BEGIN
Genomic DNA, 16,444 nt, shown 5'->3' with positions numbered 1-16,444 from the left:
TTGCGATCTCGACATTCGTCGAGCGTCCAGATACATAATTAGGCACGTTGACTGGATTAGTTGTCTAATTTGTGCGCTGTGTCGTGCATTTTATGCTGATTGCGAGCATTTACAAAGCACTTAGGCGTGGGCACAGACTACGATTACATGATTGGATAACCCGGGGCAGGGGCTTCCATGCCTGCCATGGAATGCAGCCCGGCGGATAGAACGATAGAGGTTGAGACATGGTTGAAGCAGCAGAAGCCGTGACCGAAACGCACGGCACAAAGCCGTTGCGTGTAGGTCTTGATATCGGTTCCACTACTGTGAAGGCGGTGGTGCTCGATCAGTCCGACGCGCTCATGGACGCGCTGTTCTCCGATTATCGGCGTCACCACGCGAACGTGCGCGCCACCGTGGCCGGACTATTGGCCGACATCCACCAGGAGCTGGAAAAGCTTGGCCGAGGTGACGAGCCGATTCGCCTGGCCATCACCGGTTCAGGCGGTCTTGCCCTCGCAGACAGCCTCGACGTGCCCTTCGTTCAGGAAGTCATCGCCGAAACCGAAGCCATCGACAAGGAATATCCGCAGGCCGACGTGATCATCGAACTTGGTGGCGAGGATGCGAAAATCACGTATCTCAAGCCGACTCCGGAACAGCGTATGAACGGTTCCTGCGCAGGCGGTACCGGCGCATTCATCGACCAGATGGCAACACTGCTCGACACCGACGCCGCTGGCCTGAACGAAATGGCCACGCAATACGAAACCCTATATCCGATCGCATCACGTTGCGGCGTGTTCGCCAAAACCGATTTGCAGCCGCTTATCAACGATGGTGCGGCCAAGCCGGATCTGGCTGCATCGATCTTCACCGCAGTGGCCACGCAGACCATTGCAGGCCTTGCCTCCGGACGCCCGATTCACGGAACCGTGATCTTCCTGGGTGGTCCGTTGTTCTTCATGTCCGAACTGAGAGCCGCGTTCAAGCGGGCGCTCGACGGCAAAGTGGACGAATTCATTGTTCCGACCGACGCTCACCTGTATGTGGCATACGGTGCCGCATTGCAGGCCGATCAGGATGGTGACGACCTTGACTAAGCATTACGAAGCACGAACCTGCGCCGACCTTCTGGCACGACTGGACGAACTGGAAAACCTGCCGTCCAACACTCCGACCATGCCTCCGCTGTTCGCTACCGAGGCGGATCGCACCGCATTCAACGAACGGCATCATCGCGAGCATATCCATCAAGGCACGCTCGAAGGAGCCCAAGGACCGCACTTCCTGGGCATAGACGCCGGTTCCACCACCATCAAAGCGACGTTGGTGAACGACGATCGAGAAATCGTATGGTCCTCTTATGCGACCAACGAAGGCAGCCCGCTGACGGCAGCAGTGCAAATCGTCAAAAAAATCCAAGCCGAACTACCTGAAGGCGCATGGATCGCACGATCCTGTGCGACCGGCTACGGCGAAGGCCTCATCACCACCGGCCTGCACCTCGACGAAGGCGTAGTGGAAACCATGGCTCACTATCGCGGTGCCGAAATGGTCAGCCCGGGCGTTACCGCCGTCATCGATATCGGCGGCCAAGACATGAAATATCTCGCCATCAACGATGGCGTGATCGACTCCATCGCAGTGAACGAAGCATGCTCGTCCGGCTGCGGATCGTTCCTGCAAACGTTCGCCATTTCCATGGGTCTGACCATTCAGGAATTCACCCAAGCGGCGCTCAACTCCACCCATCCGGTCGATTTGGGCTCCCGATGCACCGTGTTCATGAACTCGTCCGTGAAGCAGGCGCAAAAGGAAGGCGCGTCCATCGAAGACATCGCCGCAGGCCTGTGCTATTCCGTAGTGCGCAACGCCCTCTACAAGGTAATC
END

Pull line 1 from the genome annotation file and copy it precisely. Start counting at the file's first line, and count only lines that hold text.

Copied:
Genomic DNA, 16,444 nt, shown 5'->3' with positions numbered 1-16,444 from the left: